Many of them own their own businesses, or manage a business. Most of them have travelled abroad as well, and they understand that this would have been impossible in the "old" days.

Of course, if you were to poll a group of pensioners, or unemployed miners, you would most certainly hear lots of VERY negative comments about the man in question.

For me, the bottom line is this: Freedom for Russia was an expensive proposition. Very expensive. Some Russians have taken advantage of that freedom ... and understand that what they have now is better than what they had then. It all depends on who you're asking.

Whether Mr. Gorbachev actually "shaped events", or was, as you suggest, "shaped by them", one thing seems clear to me: Mr. Gorbachev was, at the very least, "the seed" which spawned the democratic "tree" that Russia is today. For that reason alone, he is a hero in my eyes.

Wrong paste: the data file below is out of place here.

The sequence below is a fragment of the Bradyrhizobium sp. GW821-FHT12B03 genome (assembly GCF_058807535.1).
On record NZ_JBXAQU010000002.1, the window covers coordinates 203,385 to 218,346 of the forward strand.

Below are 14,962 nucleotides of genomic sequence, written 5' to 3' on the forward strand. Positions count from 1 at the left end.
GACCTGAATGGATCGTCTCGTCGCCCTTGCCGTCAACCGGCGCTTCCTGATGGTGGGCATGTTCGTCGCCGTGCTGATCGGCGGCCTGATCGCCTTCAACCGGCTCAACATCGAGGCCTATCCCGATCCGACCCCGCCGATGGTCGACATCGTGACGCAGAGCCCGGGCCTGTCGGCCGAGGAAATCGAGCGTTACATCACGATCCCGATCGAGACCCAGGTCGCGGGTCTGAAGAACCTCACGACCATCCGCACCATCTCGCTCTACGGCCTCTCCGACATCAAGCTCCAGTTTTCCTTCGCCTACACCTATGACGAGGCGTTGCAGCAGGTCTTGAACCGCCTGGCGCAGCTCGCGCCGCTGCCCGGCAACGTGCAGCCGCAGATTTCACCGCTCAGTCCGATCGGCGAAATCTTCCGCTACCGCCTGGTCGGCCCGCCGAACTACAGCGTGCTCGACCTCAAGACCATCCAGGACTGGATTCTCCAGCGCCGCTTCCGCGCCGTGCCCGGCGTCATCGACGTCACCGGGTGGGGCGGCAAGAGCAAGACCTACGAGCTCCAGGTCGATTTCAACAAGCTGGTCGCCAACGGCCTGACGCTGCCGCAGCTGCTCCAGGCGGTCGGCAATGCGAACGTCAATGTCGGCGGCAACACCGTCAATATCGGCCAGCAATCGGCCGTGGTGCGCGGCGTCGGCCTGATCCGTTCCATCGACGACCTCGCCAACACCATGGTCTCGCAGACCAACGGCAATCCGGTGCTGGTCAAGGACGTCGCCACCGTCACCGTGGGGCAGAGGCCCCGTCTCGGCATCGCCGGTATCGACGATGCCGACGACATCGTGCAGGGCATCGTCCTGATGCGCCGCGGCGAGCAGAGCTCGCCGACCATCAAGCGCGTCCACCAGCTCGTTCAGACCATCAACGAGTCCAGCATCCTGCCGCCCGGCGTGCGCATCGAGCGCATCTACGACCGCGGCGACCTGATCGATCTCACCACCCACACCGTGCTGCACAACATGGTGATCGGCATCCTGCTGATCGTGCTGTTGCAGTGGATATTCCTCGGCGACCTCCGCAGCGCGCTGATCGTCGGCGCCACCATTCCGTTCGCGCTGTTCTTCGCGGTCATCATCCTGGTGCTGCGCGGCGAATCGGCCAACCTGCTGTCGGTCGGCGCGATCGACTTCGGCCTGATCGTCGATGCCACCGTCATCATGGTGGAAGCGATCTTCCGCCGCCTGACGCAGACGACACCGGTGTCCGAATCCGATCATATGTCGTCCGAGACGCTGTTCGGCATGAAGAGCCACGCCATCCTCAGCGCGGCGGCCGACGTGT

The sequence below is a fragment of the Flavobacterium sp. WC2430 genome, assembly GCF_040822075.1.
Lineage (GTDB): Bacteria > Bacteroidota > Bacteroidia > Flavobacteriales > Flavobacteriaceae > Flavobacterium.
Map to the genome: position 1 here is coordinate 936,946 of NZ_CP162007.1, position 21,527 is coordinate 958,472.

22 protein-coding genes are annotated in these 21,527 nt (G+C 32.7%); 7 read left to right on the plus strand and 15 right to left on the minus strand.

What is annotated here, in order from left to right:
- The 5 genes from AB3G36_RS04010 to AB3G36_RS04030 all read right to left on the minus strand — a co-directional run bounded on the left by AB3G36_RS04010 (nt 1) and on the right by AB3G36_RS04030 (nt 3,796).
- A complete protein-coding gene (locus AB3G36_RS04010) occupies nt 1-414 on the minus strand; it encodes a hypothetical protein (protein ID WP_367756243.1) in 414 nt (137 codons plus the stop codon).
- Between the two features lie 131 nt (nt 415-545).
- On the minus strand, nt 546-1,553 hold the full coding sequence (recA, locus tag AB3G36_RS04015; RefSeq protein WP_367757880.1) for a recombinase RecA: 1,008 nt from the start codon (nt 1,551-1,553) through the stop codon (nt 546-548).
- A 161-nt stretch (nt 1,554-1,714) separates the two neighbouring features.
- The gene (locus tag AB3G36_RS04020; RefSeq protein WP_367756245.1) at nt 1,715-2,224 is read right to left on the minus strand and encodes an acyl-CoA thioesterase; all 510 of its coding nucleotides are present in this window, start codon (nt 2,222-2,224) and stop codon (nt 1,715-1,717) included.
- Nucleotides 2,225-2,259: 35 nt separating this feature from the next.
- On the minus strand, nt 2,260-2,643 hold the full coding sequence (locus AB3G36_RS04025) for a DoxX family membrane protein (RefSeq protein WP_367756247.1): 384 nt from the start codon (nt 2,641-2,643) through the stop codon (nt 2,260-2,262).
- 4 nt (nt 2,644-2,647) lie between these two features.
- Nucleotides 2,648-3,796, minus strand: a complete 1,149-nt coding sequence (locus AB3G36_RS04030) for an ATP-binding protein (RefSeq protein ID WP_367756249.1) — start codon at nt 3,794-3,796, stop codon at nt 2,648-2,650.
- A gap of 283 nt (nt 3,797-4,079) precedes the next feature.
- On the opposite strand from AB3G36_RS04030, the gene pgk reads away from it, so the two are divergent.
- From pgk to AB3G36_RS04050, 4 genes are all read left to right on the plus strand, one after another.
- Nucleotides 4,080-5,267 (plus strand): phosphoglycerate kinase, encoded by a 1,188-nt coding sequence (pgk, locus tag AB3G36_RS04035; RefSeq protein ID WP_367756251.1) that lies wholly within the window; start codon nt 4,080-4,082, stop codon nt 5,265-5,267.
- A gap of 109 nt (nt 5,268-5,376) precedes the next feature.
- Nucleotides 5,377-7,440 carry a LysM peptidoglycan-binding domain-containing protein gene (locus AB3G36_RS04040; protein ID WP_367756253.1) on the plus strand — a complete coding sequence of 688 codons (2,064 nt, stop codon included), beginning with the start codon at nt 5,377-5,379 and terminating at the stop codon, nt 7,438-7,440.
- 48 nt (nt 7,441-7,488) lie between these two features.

As always, 'thanks' Buck, for sharing your views Exclamation

Best wishes,
kEnT
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Albulbul



Joined: 08 Feb 2003
Posts: 364

PostPosted: Wed Mar 12, 2003 11:41 am    Post subject: Gorby Reply with quote

Personally I would be very careful about making sweeping generalisations about Reform and Change until thedust of history has settled. Certainly many people have suffered as a result of the changes. I am also concerned that the world is not as safe as it was ehen we had two superpoers. Now we have one and........ Look at the result !!!!
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Kent F. Kruhoeffer



Joined: 22 Jan 2003
Posts: 2118
Location: 中国

PostPosted: Wed Mar 12, 2003 1:57 pm    Post subject: Thanks, Albulbul Reply with quote

Dear Albulbul,

Nice to see you waaaaay down here on the Russia Forum. Thanks for dropping by and sharing your views. Cool

I agree with your comments about the 'dust of history' not having fully settled yet. It's a scary new world out there.